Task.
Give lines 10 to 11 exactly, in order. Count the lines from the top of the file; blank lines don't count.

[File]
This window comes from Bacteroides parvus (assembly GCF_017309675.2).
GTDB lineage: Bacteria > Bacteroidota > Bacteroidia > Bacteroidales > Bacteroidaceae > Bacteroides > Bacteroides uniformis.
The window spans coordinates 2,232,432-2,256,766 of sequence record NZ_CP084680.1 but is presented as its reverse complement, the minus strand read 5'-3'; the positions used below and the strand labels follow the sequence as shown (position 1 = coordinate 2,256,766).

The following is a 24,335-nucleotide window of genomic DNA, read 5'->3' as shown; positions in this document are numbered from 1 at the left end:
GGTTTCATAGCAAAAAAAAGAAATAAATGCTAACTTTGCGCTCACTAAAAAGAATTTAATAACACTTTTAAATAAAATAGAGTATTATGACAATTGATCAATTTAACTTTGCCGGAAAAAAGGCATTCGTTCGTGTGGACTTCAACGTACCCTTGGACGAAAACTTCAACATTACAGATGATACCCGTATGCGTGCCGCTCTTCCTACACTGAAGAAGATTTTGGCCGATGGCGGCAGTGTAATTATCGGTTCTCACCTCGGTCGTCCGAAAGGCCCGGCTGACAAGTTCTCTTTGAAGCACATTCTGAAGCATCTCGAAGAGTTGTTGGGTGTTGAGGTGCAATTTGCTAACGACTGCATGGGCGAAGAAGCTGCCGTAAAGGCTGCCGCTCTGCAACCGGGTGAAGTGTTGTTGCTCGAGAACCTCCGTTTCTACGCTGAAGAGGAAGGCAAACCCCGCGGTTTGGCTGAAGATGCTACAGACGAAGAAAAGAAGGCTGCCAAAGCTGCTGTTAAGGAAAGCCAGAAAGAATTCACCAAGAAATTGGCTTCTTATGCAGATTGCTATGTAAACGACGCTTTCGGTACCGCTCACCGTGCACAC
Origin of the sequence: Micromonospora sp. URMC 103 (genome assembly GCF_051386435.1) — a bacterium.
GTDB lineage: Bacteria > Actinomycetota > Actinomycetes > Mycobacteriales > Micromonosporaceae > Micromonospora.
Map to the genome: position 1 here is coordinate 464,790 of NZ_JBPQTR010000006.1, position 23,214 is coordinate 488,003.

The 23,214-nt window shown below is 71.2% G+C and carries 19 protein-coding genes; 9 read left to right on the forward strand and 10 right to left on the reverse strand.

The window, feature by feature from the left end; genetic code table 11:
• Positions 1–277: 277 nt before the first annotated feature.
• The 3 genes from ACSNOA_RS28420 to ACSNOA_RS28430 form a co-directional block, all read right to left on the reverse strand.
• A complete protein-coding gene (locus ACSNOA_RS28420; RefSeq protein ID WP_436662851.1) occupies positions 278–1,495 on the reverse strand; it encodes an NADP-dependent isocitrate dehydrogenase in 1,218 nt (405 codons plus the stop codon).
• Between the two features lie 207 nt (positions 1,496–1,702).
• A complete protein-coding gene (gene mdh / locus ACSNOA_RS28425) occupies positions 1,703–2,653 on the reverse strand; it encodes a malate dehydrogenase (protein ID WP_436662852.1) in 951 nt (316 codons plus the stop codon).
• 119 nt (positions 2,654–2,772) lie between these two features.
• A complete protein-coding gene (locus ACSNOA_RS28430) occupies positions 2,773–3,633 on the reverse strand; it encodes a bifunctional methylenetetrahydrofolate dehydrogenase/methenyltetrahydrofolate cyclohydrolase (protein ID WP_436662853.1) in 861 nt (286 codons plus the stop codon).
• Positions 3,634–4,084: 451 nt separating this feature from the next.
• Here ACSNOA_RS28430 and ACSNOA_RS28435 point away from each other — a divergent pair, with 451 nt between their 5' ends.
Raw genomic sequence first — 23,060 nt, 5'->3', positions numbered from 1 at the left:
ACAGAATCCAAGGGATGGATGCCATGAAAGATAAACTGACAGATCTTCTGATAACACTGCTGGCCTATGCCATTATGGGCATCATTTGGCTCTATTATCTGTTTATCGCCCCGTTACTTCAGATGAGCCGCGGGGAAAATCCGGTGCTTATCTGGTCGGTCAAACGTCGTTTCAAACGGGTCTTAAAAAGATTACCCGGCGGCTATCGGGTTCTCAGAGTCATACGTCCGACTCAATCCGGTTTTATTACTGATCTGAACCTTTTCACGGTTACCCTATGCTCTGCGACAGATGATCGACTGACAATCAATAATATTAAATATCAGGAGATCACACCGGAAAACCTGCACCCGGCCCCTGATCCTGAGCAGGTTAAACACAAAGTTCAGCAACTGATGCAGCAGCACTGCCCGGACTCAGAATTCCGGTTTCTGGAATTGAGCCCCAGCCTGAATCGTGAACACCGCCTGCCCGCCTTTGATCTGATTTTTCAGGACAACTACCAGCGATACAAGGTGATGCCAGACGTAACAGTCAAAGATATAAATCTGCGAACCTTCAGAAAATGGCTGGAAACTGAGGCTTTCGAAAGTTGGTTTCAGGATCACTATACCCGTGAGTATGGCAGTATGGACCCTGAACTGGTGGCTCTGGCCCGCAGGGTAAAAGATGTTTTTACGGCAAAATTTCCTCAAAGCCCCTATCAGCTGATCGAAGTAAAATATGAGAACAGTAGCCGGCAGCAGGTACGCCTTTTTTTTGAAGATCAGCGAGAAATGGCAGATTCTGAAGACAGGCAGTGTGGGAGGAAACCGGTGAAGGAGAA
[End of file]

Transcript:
The window, feature by feature from the left end; genetic code table 11:
• Positions 1–277: 277 nt before the first annotated feature.